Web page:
Chinese Songs

1988 16 minutes
Soprano and Magnetic Tape
 ETH, Zurich, Switzerland
 Bern, Switzerland

The juxtaposition of such different holy writings rests on a legendary meeting between the young Confucius (who admired the I Ching and the old Lao Tzu (the author of the Tao Te Ching who was critical of the younger man's philosophy.

I was also fascinated by the idea that in Chinese society it is not uncommon for a person to belong to more than one religion. My Chinese Songs try to show this multicultural attitude - that quite different philosophies can exist harmoniously side by side and that each can live and grow and be aware of the other while still maintaining its own identity.

The texts have been chosen from the fragile and refined Tao Te Ching and the more robust and worldly I Ching. The selection from the former was a personal one and from the latter by chance using the I Ching itself to make the choice.

The music reflects my personal view of the philosophies: sharp but delicate three or four note melodic lines for the Tao texts, and for the I Ching lines determined by chance. The electronic sounds were inspired by analyses of old Chinese instruments. Gong and woodblock sounds were the starting point for the I Ching sections and the chin (a Chinese zither and instrument known to Lao Tzu) was the model for the Tao Te Ching sections.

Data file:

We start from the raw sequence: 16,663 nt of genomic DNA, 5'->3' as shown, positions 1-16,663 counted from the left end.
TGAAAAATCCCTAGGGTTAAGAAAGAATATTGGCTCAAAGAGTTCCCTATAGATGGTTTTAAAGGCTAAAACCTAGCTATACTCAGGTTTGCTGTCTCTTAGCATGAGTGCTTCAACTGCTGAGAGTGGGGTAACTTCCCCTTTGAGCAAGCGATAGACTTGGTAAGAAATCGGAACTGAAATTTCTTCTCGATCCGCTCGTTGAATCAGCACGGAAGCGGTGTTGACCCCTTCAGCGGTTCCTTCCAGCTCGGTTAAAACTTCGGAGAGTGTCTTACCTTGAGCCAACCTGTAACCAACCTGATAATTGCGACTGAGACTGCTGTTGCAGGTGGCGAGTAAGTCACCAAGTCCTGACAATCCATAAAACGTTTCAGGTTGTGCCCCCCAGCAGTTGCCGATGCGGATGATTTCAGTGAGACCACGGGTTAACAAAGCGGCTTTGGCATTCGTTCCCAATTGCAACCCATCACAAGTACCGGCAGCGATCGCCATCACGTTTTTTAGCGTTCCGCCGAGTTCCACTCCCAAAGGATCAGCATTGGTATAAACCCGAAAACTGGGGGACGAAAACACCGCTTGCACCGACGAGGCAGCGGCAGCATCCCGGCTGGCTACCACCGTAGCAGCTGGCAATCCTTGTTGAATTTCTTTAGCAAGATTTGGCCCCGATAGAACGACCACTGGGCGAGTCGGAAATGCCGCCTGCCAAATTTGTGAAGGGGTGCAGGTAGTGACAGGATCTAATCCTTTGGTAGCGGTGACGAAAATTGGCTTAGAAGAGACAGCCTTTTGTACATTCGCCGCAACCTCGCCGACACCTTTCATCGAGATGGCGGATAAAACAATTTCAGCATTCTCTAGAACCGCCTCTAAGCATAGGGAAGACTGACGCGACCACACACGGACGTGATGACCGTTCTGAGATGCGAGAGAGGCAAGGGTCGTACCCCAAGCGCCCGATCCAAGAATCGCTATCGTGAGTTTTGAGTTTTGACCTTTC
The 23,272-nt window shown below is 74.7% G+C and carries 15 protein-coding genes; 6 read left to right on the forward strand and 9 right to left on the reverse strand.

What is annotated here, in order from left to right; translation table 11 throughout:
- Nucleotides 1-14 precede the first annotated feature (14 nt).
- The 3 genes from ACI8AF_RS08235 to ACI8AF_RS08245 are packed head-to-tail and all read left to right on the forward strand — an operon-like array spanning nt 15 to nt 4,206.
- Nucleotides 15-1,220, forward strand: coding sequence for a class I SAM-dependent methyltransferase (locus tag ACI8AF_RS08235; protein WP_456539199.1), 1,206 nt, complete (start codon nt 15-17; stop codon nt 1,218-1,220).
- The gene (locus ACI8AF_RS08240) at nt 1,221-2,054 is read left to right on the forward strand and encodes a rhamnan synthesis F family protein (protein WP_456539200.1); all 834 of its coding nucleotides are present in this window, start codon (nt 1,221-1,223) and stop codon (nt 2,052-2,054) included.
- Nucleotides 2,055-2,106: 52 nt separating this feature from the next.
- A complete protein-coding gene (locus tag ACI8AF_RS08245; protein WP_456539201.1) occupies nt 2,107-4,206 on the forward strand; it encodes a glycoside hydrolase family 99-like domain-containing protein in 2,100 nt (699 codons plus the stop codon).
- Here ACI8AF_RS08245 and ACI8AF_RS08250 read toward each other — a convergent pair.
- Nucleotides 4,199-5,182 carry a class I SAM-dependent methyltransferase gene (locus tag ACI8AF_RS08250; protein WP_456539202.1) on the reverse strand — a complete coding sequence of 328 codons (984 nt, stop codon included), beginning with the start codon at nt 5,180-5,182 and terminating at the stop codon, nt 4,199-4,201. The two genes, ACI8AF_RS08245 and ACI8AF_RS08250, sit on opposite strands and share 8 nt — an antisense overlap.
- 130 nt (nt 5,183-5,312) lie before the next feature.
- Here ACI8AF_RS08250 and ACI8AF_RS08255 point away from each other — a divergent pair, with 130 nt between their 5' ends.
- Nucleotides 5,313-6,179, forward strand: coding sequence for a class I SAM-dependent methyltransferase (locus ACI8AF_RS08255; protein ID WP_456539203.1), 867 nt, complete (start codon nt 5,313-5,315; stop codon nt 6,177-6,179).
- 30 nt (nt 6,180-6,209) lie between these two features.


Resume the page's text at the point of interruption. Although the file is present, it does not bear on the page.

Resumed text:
I am indebted to Franziska Staehelin for the original idea of setting these texts and of course also for her fine voice and artistry. I would also like to thank my colleagues in the Swiss Computer Music Centre (Gerald Bennett and Bruno Spoerri) for their considerable help and the Steo Stiftung for its generous financial assistance.

–Kit Powell, Eglisau March 1988

The work is divided into 4 sections, preceded by a Prologue and finishing with an Epilogue. Here is a recording of Franziska Staehelin singing the Prologue and Section one.

Chinese Songs 1, 2 & 3
Franziska Staehelin Soprano

Tao Te Ching: Forty-two

The Tao begot one. One begot two. Two begot three. Three begot the ten thousand things

I Ching: Fifty A Sacrificial Vessel

Exceptional well-being and rapid progress. Through moderate behaviour and receptiveness the sage will receive insight and wisdom. He should work on the further development of his character.

Tao Te Ching: Two

When all in the world understand beauty to be beautiful, then ugliness exists. When all in the world understand goodness to exist, then evil exists. Thus existence suggests non-existence.